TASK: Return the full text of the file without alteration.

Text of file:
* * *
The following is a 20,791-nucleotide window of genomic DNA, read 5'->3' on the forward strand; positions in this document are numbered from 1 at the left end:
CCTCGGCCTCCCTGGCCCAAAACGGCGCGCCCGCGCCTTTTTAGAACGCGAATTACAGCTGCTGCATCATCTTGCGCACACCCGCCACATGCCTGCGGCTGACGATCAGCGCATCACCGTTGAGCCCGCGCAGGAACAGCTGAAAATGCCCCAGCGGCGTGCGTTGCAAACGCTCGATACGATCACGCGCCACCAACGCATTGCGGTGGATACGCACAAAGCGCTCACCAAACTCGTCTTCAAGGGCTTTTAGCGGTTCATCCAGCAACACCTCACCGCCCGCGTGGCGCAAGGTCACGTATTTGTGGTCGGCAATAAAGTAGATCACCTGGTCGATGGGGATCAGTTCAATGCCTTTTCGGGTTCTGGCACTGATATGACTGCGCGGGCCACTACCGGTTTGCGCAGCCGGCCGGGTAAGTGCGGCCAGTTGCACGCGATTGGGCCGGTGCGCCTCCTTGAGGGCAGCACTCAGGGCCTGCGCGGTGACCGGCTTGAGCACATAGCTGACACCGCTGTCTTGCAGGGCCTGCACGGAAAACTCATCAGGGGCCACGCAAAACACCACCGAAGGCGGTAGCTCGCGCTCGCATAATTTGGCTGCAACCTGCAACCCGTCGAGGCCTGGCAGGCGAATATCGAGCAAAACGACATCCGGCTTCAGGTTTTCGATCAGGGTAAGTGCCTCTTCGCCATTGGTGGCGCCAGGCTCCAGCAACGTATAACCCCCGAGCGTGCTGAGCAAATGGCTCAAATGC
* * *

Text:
The following is a 20,791-nucleotide window of genomic DNA, read 5'->3' on the forward strand; positions in this document are numbered from 1 at the left end:
CCTCGGCCTCCCTGGCCCAAAACGGCGCGCCCGCGCCTTTTTAGAACGCGAATTACAGCTGCTGCATCATCTTGCGCACACCCGCCACATGCCTGCGGCTGACGATCAGCGCATCACCGTTGAGCCCGCGCAGGAACAGCTGAAAATGCCCCAGCGGCGTGCGTTGCAAACGCTCGATACGATCACGCGCCACCAACGCATTGCGGTGGATACGCACAAAGCGCTCACCAAACTCGTCTTCAAGGGCTTTTAGCGGTTCATCCAGCAACACCTCACCGCCCGCGTGGCGCAAGGTCACGTATTTGTGGTCGGCAATAAAGTAGATCACCTGGTCGATGGGGATCAGTTCAATGCCTTTTCGGGTTCTGGCACTGATATGACTGCGCGGGCCACTACCGGTTTGCGCAGCCGGCCGGGTAAGTGCGGCCAGTTGCACGCGATTGGGCCGGTGCGCCTCCTTGAGGGCAGCACTCAGGGCCTGCGCGGTGACCGGCTTGAGCACATAGCTGACACCGCTGTCTTGCAGGGCCTGCACGGAAAACTCATCAGGGGCCACGCAAAACACCACCGAAGGCGGTAGCTCGCGCTCGCATAATTTGGCTGCAACCTGCAACCCGTCGAGGCCTGGCAGGCGAATATCGAGCAAAACGACATCCGGCTTCAGGTTTTCGATCAGGGTAAGTGCCTCTTCGCCATTGGTGGCGCCAGGCTCCAGCAACGTATAACCCCCGAGCGTGCTGAGCAAATGGCTCAAATGC